My own expedition into the world of open science took me to the Faculty of Behavioural Science’s Minerva Plaza on 20 October 2015 during the international Open Access week. Helsinki University Library organised its fourth introductory seminar on new kinds of open access to science in this modern learning environment of the University of Helsinki in the district of Kruununhaka. This time the seminar took the form of an all-day workshop conducted in English.
The heading “Get your feet wet in Open Science!”encouraged the novice to test the shallow waters of the sandy beach, while Ivo Grigorov, the speaker from Denmark, was in his element swimming the deep water out at sea.
Before introducing Ivo and the discussion I had with him, a few words about the Open Science Workshop and the reasons why the Library would advocate open science.
The Library as a promoter of open access
The Open Access Workshop was part of a training programme under the two-year (2014–2016) FOSTER project of the EU targeted at researchers, postgraduate students, librarians and others involved with open science. The EU is a strong advocate of open access policies. The FOSTER project aims to promote the openness of European research by means of training.
A library is a suitable organiser for a training event on open access to science. After all, libraries have throughout their history provided access to printed academic publications for anyone who is interested. With digitisation and technological advances, this objective has extended to include making the entire life-cycle of a research project available online.
The University of Helsinki supports the openness of the research conducted under its auspices through what is known as an open access mandate that was included in a 2008 rector’s decision on open access to research publications (Rector’s Decision No 126/2008). The decision states: “Open access to the results of publicly-funded research enhances the visibility and impact of the research of both the University at large as well as individual researchers.”
The University of Helsinki Research Data Policy, approved in February 2015, concludes that “As a rule, research data produced under the auspices of the University of Helsinki and related to published research results are open and available for shared use.”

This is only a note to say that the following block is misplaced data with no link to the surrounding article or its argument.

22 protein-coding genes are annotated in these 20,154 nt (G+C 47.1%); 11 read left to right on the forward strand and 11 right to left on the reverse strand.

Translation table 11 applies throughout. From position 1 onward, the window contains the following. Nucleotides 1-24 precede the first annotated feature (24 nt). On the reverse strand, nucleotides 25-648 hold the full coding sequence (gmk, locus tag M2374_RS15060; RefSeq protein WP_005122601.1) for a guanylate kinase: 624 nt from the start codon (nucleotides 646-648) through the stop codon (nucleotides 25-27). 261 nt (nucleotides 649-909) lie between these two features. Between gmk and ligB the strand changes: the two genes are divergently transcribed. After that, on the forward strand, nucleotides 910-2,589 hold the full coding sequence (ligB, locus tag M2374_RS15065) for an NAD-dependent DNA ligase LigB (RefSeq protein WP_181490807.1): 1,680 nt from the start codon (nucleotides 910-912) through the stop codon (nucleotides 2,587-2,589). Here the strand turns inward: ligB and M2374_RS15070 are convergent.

Ivo and promising prospects on the horizon
Ivo can barely be seen against the horizon now! But not to worry, he brings encouraging news for beginners. Ivo Grigorov was a speaker also last year at the Meilahti Campus Library’s seminar during the 2014 Open Access Week. His presentation then and now focused primarily on the obligation for open access included in the Horizon 2020 research and innovation programme of the EU. Horizon 2020 spans seven years (2014–2020) with a budget of nearly 80 billion euros. For example, Tekes – the Finnish Funding Agency for Innovation – describes the objectives of Horizon 2020 on its webpage as follows: “The Commission has the objective to drive economic growth and create jobs in Europe as well as secure Europe’s global competitiveness through the Horizon programme.”
However, my interview with Ivo was not inspired by the EU funding programme, but rather by my own preconception that open science – what is meant by it and what its objectives are – is not an issue familiar to the greater public. In fact, are all researchers even familiar with the concept?
The text below includes some clarifications that I have added in square brackets to my questions or the interviewee’s responses.
Presentation of the interviewee
Please, introduce yourself!
Ivo Grigorov, Research Projects Manager at DTU-Aqua, advocate for Open Science as part of FP7 Foster project (www.fosteropenscience.eu); I have a keen interest in the greater impact of Open Science for individual careers and institutions, which would be better equipped to deal with Societal Impact, and Open Innovation supplied with accessible new research.
[DTU: Technical University of Denmark; FP7 is the name of the previous European Framework Programme for Research and Technology (2007-2013) under which FOSTER is funded]
Definition of open science
How would you define open science?
Open Science is a way of performing research that removes all possible barriers for known and unpredictable actors, so that all can access, read, use, and if they choose to, participate in the process of discovery, or translation of new results in societal context. It is a little dreamy, but dreams get us out of bed in the morning, and drive us to do things better.
Your subject is oceanography. What kind of science is it? How did you become interested in oceans?
(NB: no longer a researcher, just a PhD in Oceanography) - Oceanography is a blanket term, and covers biology, chemistry, physics, geography and geology of the watery (and salty) part of the planet. I would love to tell you that it was a conscious and clear decision to pursue studies in Oceanography, but it wasn’t. It was just curiosity and thirst to know more about something so far away, yet so fascinating.
Spark of interest for open science
At which point did you become convinced of the importance and benefits of open science?
I am a late comer compared to some of my FOSTER collaborators. My first exposure to the concept was in 2005, and totally by accident! As part of my then job, I had to observe and help colleagues (senior scientists) having to digitize datasets from figures in pdf peer-reviewed publications (frequently of poor image quality) that were actually published well after the internet invaded academia; and this was done, just so they could compile databases of valuable results and analyze them in computer models! In the digital age, this seemed like sending a friend a text message by chiseling the letters on a stone plate, and then delivering it on foot, just because (at some point in the past) that was the way things were done!